Garden Catalogs

“But the fruit of the Spirit is love, joy, peace, patience, kindness, goodness, faithfulness,  gentleness, self-control; against such things there is no law.” — Galatians 5:22-23

             It’s a good thing they start sending out garden catalogs right after New Year’s. Garden catalogs get us through January and February.

At our house, we leave them lying out where we can see them. While snow drifts down outside the window, we page through the rose catalog and imagine the fragrances, the velvety petals — the colors! Blustery winds outside? We pick up the vegetable catalogs, and think about fresh salad ingredients, right from the backyard. Non-stop grey days? We page through catalogs featuring fruit trees and blueberry shrubs, considering whether or not we have room or the right kind of light or soil for them . . . maybe if we took down the raggedy pine tree way in the back . . .

Thinking about those catalogs the other morning, it occurred to me that we could have any of those things – or all of them! – just by phoning in an order, or going online.

And then I thought about that other type of fruit, the fruit of the Holy Spirit, and how great it would be if we could just phone a 1-555 number and place an order for that fruit, or go online to the www.fruitoftheHolySpirit website and type in exactly what we want.

Can you imagine? Order up some patience, and have it delivered by 4:00 p.m. tomorrow. Ask for a sample of kindness, and have it come by UPS,  or perhaps goodness by overnight delivery.

Of course, real gardens are more than photographs or line drawings in a catalog, and the fruit of the Holy Spirit isn’t something we just order up. A real garden takes work; besides the dreaming and planning, there’s the digging, the planting, the cultivating, the harvesting.

The fruit of the Holy Spirit requires something of us as well: we must be committed to allowing God to work in us. He is the Gardener, dreaming and planning about how to bring out the very best in us, then digging, planting, cultivating, and harvesting the fruit in our lives.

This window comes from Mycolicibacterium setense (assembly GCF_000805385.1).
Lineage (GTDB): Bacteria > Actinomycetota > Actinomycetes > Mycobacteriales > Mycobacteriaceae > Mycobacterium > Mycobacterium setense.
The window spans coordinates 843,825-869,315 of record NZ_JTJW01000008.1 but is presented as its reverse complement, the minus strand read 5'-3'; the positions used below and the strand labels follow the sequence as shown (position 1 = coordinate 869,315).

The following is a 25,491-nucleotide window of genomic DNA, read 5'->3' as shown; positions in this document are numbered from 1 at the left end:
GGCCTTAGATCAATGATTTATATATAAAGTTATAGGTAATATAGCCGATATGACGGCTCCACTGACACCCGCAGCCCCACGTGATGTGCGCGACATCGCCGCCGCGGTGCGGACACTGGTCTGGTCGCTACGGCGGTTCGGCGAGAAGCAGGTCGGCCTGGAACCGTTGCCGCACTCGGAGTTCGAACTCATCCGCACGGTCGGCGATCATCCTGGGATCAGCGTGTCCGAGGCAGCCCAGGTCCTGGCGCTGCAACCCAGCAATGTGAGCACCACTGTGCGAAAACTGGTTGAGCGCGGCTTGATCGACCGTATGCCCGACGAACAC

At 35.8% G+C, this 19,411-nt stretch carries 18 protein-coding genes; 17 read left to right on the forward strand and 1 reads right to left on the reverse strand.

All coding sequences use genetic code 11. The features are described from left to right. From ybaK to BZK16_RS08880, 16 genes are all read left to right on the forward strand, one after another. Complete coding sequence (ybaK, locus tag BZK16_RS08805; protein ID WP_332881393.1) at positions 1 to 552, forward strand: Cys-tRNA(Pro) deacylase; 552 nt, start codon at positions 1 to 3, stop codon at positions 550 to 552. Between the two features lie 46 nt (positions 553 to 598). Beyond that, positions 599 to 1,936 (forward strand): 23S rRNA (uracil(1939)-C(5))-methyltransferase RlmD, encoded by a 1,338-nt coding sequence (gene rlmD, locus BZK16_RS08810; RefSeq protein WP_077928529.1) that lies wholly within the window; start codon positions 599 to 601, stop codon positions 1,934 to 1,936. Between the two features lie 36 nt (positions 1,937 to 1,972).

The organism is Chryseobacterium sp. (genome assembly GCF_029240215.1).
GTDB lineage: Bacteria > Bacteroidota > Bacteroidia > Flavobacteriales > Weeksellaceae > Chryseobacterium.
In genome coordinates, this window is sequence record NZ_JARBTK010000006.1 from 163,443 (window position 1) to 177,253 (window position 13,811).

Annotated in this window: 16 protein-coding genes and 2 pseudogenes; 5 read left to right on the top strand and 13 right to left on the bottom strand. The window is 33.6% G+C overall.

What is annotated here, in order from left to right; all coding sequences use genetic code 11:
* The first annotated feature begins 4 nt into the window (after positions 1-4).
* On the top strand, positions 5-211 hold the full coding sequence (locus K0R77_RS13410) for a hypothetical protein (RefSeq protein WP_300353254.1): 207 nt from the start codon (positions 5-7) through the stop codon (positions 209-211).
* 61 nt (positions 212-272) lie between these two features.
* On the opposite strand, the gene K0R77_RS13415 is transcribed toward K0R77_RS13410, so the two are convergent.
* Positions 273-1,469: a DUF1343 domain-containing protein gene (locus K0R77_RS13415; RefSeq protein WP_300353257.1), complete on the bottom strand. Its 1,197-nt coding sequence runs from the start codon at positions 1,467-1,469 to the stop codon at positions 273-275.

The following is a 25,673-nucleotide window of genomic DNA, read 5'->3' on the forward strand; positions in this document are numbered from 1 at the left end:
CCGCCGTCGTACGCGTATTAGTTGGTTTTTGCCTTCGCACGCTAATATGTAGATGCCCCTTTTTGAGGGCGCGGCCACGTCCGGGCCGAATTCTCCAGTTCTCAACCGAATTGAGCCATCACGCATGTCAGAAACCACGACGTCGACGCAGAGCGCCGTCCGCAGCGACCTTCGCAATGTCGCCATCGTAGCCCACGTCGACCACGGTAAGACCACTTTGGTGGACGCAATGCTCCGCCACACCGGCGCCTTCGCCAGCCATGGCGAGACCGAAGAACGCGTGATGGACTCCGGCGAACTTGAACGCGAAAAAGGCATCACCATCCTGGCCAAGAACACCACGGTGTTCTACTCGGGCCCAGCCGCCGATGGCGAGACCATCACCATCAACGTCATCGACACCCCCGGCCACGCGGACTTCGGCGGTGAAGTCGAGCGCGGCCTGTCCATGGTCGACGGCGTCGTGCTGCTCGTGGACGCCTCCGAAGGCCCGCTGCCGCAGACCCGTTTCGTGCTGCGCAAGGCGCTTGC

That’s not as easy as dialing 1-555 HSF-RUIT.  Having God dig around, uprooting negative habits and sin from our lives can be uncomfortable to say the least. And then, once the planting is done, He comes around again, cultivating, hoeing out those weeds, those distractions in our lives that keep us from loving Him and others fully, or keep us from wanting to be more like Jesus.

But oh, the harvest: the fragrance of love grows, gentleness blooms, patience blesses. We have access to self-control, goodness, and peace. Joy spreads across our lives. These things may not come from a brightly illustrated garden catalog, but they are available in every growing zone, in every season.

When they grow, we become a garden of holy fruit, where God delights in what He has grown.

— Holly Schurter

This column originally appeared in the March 2016 issue of The Parish Paper of St. Peter’s Lutheran Church, Emden, Illinois.

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Things I’m Learning On Facebook

            “What has been is what will be, and what has been done is what will be done, and there is nothing new under the sun.” – Ecclesiastes 1:9

There’s a lot a person can learn on Facebook.